Skater girl was a film that was very unique in its making. We built one of India’s largest skateparks in Rajasthan, introduced hundreds of kids to skateboarding there, studied the issues girls face there and then intertwined that into our story while witnessing real life change take place at the skatepark. The writing process took us almost a year alongside the construction. Few people know that most of the kids in the film learned skating at the Khempur skatepark we made for the film. It was a very holistic way to approach filmmaking. The commitment wasn’t restricted to the film, it’s till date where we run programs at the park for the children. People buying their first skateboards, sending me skate videos and telling me this film brought them hope in these times was the best reward I could get from my audience. It is now part of many educational programs including a film studies course in Calgary! The biggest reward for me has personally been constructing a free community skatepark in Rajasthan… in some way the story is going to live beyond the film. I was one of those exceptions to the rule where my second feature literally happened within a week of delivering the first one. Thanks to my agent at Gersh who brought this project to me. The industry connection helps to get you an introduction, no doubt, that’s an advantage we but if you don’t have the chops you don’t last long.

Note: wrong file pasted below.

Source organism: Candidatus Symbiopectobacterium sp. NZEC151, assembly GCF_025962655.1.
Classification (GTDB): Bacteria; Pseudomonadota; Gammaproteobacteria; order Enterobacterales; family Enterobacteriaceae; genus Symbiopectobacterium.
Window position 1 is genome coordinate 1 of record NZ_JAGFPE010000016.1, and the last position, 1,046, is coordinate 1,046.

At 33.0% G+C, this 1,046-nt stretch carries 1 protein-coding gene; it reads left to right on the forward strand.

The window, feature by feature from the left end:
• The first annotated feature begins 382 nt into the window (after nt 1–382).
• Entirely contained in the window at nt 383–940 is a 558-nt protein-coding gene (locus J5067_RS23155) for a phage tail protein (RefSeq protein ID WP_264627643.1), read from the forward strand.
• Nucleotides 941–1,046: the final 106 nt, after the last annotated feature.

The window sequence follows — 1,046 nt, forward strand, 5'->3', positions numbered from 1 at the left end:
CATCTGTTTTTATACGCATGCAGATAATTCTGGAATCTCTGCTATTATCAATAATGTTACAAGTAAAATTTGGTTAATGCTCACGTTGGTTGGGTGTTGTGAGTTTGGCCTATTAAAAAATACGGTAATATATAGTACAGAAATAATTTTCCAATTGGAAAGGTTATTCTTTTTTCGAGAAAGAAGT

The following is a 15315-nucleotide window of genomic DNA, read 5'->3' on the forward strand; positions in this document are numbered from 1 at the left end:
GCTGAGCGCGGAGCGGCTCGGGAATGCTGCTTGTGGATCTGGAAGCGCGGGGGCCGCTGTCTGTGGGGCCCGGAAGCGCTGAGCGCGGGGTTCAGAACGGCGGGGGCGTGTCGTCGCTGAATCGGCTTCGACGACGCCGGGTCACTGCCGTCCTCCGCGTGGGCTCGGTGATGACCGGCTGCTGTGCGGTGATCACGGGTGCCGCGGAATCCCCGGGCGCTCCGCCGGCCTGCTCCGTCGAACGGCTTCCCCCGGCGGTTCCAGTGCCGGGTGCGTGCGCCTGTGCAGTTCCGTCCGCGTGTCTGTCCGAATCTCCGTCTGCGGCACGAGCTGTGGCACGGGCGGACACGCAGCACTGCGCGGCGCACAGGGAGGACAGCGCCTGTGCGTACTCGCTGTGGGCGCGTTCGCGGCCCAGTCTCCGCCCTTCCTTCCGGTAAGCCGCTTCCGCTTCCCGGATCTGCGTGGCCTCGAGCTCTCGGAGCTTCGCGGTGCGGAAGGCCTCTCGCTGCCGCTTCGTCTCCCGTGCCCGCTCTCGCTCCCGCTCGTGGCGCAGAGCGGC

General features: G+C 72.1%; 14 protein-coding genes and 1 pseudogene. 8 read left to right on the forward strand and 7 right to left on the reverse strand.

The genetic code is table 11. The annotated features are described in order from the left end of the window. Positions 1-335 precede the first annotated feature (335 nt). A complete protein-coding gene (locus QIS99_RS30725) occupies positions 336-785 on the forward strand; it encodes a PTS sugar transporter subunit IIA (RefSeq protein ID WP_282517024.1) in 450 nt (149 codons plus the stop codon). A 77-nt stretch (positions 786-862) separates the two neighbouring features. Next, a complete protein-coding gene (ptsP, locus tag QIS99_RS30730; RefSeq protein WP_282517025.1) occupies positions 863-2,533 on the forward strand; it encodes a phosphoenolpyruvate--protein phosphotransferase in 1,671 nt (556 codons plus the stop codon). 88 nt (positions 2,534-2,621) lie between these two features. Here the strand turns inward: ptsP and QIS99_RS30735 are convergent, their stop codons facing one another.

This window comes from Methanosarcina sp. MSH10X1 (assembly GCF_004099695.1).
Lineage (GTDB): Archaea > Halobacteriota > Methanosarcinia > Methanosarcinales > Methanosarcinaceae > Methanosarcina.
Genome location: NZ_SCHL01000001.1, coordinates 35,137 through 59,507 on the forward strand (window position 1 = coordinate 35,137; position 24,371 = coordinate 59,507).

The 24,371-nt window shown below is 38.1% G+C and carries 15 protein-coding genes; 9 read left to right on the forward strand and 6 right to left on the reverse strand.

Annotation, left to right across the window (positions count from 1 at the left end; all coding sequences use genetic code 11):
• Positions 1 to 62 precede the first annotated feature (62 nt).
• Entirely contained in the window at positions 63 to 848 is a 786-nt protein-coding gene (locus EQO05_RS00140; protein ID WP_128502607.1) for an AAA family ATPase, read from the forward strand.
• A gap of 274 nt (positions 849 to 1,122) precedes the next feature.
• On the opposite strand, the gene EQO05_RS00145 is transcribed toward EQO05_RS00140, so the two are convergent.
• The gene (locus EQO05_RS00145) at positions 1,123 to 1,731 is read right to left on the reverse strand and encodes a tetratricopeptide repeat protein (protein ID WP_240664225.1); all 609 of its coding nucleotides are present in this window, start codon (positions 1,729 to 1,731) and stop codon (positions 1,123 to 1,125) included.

How does it feel to be a female director of Indian origin to represent the film and your country on a platform like the Emmy?

I’m representing India in both the categories where we’re nominated (outstanding fiction film and outstanding direction). It’s truly special because this was also a film where I got to merge my two worlds and fuse in talent from India on this project (both on and off screen). I had Marius De Vries (Moulin Rouge, La La Land) collaborate with Salim-Sulaiman on a special finale song. I had Riyaz Ali Merchant do the Indian costumes for my designer Trysh Baker and we had a lot more Indians as part of the crew on set as well. And my producer, Zanne Devine, was a real champion to support diversity and inclusion. We took great care in casting our crew and the result was coming everyday to work with amazing people.